These were taken with a Cambo Wide RS and Schneider 5.6/60 XL Apo-Digitar.
I *love* this camera. It takes the same Phase One digital back I use with my Contax 645, but uses even higher quality lenses and does a magical thing called in-plane stitching. It’s a much, much slower process than shooting with an SLR (more akin to a view camera) but the results are amazing.
Each shot of the roof next door is a combination of six individual exposures, but it’s not a panorama. The Cambo uses what are essentially large format lenses, and they project a much bigger image than the sensor can “see” at once (about 120mm in diameter for the 60 XL, over twice as wide as the 54mm sensor in the IQ260, which is already huge.)
The gears on the top and side of the camera move the sensor around very precisely within the circle produced by the lens, allowing you to capture the entire image in a series of shots without moving the lens or camera itself. Since the composition doesn’t change there’s no parallax error or vignetting to correct in post, and you retain the natural, beautiful look of the lens. To cover the sensor with my particular setup I do two rows of three vertical exposures, which overlay easily in Photoshop.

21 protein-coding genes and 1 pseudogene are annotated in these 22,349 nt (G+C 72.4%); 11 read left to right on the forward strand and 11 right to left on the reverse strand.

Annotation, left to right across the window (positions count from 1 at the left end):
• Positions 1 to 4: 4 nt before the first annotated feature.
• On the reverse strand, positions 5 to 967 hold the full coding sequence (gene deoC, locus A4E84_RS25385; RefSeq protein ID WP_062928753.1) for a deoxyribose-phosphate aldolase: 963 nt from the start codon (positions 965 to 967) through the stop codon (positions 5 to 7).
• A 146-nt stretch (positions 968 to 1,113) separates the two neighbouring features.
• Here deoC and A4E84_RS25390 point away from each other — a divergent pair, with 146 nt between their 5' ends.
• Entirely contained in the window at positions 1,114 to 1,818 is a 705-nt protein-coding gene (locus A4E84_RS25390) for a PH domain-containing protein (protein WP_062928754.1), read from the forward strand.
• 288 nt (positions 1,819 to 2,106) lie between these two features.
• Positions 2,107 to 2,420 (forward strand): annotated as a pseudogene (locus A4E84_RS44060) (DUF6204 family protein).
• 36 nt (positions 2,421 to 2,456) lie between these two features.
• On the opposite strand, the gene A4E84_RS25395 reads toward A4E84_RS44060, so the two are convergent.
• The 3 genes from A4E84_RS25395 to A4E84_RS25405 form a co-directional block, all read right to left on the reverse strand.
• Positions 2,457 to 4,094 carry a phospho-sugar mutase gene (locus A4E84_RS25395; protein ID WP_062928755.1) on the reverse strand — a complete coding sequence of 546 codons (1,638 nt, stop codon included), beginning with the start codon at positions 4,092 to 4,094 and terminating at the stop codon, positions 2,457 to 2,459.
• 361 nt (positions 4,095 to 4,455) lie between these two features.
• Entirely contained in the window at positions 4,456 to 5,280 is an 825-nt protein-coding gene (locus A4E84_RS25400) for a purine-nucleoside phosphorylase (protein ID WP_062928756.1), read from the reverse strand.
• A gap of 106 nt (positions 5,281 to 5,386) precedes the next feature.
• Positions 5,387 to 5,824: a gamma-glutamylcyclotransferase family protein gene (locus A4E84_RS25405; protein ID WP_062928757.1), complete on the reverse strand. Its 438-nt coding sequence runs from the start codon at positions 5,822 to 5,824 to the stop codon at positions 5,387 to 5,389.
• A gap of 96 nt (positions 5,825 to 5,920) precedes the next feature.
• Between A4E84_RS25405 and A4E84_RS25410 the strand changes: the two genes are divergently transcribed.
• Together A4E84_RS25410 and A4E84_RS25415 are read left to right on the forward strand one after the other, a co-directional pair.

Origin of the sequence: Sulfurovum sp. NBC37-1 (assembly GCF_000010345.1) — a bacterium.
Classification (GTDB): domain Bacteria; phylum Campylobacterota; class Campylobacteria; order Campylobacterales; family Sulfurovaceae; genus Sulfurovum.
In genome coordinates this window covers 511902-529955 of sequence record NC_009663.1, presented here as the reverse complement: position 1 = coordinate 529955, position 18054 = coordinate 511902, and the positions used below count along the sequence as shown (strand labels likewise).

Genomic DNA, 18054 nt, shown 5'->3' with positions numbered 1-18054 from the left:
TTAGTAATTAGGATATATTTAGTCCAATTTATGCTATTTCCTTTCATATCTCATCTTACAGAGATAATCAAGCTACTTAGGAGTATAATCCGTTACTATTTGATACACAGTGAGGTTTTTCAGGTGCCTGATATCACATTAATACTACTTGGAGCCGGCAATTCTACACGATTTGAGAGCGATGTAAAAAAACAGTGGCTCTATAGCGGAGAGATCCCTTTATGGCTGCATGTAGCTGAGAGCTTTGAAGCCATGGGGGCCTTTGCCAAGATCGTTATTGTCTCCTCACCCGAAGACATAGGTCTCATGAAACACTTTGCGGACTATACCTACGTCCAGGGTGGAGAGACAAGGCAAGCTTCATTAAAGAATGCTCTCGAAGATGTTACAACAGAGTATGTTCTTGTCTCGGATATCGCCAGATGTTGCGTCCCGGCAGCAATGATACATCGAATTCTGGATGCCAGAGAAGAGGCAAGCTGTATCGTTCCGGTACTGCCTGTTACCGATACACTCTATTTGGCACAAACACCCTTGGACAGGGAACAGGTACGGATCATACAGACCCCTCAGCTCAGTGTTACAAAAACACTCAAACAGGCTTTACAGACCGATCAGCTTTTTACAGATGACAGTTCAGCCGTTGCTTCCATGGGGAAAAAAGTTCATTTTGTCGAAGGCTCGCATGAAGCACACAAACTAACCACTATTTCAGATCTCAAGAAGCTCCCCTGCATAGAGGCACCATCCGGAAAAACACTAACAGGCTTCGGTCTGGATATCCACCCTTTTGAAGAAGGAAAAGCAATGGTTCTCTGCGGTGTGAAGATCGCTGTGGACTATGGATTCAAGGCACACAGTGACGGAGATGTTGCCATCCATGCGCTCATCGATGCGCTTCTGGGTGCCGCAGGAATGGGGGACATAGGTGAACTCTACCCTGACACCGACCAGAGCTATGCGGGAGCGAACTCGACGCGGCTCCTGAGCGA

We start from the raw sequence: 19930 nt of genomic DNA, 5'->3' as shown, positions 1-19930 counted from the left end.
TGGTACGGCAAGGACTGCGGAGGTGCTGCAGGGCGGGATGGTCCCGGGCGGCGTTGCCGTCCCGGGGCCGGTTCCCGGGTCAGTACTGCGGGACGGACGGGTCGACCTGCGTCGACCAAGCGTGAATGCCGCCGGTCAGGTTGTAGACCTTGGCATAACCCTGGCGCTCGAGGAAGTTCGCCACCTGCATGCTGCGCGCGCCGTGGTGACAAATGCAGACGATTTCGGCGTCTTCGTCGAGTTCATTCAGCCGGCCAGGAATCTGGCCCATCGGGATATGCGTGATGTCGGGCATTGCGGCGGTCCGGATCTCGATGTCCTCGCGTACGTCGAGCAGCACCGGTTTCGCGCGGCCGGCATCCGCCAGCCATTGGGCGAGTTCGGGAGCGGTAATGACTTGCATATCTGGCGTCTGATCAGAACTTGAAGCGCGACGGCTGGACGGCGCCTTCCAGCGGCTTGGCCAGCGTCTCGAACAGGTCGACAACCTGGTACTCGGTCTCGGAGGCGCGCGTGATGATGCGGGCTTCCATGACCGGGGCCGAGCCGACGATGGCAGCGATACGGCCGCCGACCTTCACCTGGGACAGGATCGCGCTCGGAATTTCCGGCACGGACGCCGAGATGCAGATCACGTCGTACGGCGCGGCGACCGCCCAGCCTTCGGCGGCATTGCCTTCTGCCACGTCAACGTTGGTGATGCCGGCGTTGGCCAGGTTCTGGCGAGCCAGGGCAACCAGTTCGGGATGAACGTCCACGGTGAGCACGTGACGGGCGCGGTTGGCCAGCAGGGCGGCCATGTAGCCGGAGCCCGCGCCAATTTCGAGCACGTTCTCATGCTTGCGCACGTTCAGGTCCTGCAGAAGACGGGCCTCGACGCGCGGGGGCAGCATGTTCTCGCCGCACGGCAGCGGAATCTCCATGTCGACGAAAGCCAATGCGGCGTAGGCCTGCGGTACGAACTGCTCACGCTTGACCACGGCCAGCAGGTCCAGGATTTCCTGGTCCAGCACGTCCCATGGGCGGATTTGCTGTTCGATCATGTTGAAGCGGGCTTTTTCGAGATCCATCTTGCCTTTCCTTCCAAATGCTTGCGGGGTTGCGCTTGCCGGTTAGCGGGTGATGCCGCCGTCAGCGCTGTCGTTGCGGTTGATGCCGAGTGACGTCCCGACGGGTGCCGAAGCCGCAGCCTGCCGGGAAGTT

It’s not quite digital large format, but it’s pretty close. The process is slow; the detail produced by the Schneider Digitar lenses is so stupidly high that it picks up even the most minor vibrations and tiny focus errors. A locked down tripod is necessary for maximum quality even shooting in daylight, and I try to do at least three exposures (times six to complete the stitch). It’s a different way to work, but I actually enjoy being forced to slow down and consider everything.
For your inspection: 176 megapixels (13296 x 13296, 30 MB).